Susan Steen

"Laugh, and the world laughs with you;

Weep, and you weep alone;

For the sad old earth must borrow its mirth,

But has trouble enough of its own."

— Ella Wheeler Wilcox, “Solitude”

The video is so funny.

A man is sitting on a couch preparing to eat a meal while his dog is sitting beside him. As the man takes a bite of food, the dog looks at him with a longing for a tasty morsel. As the man turns to look at the dog, the dog quickly turns his head in the other direction, as if he weren't looking at the man while he ate. This happened several times, and it was impossible not to laugh at the scene. 

If you have a pet with personality, you can probably picture how funny it would be. After watching the video several times, I chose to share it with friends. Sharing laughter is a rich experience for everyone, and as Wilcox notes – when you laugh, you draw in the world, and when you weep, people tend to scatter.

My grandfather used to say we should have a little fun every day, and for me, with the fun comes laughter. Silly jokes are great, but one of the most important lessons I've learned about laughing is that it's something I need to do when I've made a mistake or taken myself too seriously. 

The alternative is to pretend that I'm perfect, making those around me and myself miserable. My sons are adults now, and we have had some great laughs at some of my parenting choices when they were younger. At first, it stings a bit to know how people might have looked at you or thought of you, but the ability to admit that maybe you took a poor approach and can now laugh at yourself is good medicine, indeed.

It is good medicine, you know. When my father was sick, I remember learning about Bernie Siegel's book, “Humor and Healing.” Had we had more time, I would have brought all the humor I could find into daddy's life. Since then, I've learned a lot from Norman Cousins, who overcame his own illness by taking megadoses of vitamin C and filling his time with comedies. He once said that 10 minutes of watching a comedy could bring him two hours of sleep. For a man in pain, that's meaningful.

Can you see why this works? Laughter releases endorphins, and pain tolerance is increased. If you are sad, if you are hurting, the ability to laugh not only takes your attention in another direction, it physically changes the way your body is responding. Additionally, laughter and all it brings with it gives your immune system a boost, helps keep your heart healthier and can take away some of the burn of anger.

“Laughter serves as a blocking agent. Like a bullet-proof vest, it may help protect you against the ravages of negative emotions that can assault you in disease,” said Cousins.

"Remember that time?" she asked. We both nodded and began to laugh. No other words had to be spoken because the moment in our shared memory said it all. Listening from another room, I can hear my husband laughing in a conversation with an old friend.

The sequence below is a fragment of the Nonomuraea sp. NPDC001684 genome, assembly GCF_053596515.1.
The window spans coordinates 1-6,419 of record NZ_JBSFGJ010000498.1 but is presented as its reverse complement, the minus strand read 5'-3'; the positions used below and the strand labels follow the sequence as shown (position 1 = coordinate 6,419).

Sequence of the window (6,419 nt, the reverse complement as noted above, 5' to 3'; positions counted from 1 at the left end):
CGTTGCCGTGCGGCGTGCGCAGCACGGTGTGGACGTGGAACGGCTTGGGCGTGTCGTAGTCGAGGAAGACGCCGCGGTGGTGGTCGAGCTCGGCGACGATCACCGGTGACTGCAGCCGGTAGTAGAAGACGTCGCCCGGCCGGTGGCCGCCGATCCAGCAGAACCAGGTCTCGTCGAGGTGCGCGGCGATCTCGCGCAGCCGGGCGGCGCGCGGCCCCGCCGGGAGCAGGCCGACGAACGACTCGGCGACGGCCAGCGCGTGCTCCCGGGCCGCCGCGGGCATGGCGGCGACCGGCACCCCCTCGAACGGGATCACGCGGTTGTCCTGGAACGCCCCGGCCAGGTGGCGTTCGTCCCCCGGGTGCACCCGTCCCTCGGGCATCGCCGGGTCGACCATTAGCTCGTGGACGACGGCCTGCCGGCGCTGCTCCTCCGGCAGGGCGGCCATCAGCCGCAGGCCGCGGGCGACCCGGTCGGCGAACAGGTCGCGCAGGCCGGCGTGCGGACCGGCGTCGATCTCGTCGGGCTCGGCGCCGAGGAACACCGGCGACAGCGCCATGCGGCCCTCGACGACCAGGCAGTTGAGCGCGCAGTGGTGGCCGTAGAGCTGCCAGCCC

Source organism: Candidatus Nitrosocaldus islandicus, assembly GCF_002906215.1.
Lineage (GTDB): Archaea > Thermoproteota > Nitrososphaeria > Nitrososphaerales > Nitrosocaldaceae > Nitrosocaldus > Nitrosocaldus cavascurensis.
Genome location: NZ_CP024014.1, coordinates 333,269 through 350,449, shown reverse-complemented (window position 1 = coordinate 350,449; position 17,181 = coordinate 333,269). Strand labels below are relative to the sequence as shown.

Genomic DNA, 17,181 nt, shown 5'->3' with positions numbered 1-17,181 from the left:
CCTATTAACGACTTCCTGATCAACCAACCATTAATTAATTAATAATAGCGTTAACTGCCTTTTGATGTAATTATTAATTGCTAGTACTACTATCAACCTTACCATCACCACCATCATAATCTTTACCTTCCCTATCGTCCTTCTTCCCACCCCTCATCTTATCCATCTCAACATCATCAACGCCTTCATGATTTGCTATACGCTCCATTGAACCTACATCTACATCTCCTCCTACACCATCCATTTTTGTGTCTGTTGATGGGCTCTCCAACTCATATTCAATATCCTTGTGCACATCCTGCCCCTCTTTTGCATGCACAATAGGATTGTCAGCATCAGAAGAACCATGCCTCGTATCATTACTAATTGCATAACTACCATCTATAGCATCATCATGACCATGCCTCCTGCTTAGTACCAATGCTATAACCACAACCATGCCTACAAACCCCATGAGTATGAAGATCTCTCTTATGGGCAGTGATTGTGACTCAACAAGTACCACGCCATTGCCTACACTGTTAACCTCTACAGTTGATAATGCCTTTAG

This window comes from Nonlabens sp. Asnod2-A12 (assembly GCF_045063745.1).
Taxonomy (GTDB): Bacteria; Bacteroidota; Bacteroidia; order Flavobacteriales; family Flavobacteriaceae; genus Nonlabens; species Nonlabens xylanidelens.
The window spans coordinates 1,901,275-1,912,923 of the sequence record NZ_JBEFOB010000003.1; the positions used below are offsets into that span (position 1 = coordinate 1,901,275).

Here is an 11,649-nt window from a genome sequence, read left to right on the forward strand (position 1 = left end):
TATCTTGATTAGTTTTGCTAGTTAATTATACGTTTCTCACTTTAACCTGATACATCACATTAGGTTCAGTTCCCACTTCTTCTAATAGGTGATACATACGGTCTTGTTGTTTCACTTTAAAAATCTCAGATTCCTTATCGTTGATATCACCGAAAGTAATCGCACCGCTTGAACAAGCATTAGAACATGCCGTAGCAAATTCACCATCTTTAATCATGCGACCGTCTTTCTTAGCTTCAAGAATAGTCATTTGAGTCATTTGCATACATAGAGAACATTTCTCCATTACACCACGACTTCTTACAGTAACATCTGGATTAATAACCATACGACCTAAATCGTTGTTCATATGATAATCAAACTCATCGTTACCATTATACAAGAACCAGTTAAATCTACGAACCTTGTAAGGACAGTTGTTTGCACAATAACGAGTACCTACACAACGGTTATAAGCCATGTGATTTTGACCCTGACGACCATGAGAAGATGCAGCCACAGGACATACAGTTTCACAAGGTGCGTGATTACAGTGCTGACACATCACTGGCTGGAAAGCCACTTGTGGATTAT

This happens frequently, and it is easy to forget they are 60-plus years old, instead of teenage boys. We can choose to share held grudges or funny memories with people we know. It's a choice we have, and the research shows the value of one far surpasses the other.

“That is the best – to laugh with someone because you both think the same things are funny,” said Gloria Vanderbilt.

Physical and mental health, relationships and perspective all benefit from laughter, so how do we bring that into our lives when we're stressed over how to pay bills, worrying about making too many people happy and dealing with grief over lost jobs or loved ones? Like most everything else in life, we have to be intentional. 

Help Guide's suggestions include:

• watch a funny movie, TV show or YouTube video.

• invite friends or co-workers out to a comedy club.

• read the funny pages.

• seek out funny people.

• share a good joke or a funny story.

• check out your bookstore’s humor section.

• host game night with friends.

• play with a pet.

• go to a “laughter yoga” class.

• goof around with children.

• do something silly.

• make time for fun activities such as bowling, miniature golfing or karaoke.

Sitting with a couple of friends recently, we were taking a picture of ourselves, when we did what I often ask clients to do – laugh. Instead of just smiling, we forced a laugh. It felt awkward at first, and other people tell me it feels awkward when I ask them to do it, but what begins as awkward becomes genuine laughter and creates some of the most wonderful photos. Give it a try.

Sometimes, it feels good to weep, and really, it's often nicer to weep alone, but laughter brings people into your circle. The world is a serious place, and your ability to laugh will draw people in who are looking for something to lighten the mood. Laugh and the world will indeed laugh with you. All of us will be happier and healthier with a little funny every day.

Susan Black Steen is a writer and photographer, a native Tennessean and a graduate of Austin Peay State University. With a firm belief that words matter, she writes and speaks to bring joy, comfort and understanding into each life. Sometimes, she matches her words and pictures. Always, she writes from her heart in hopes of speaking to the hearts of others.

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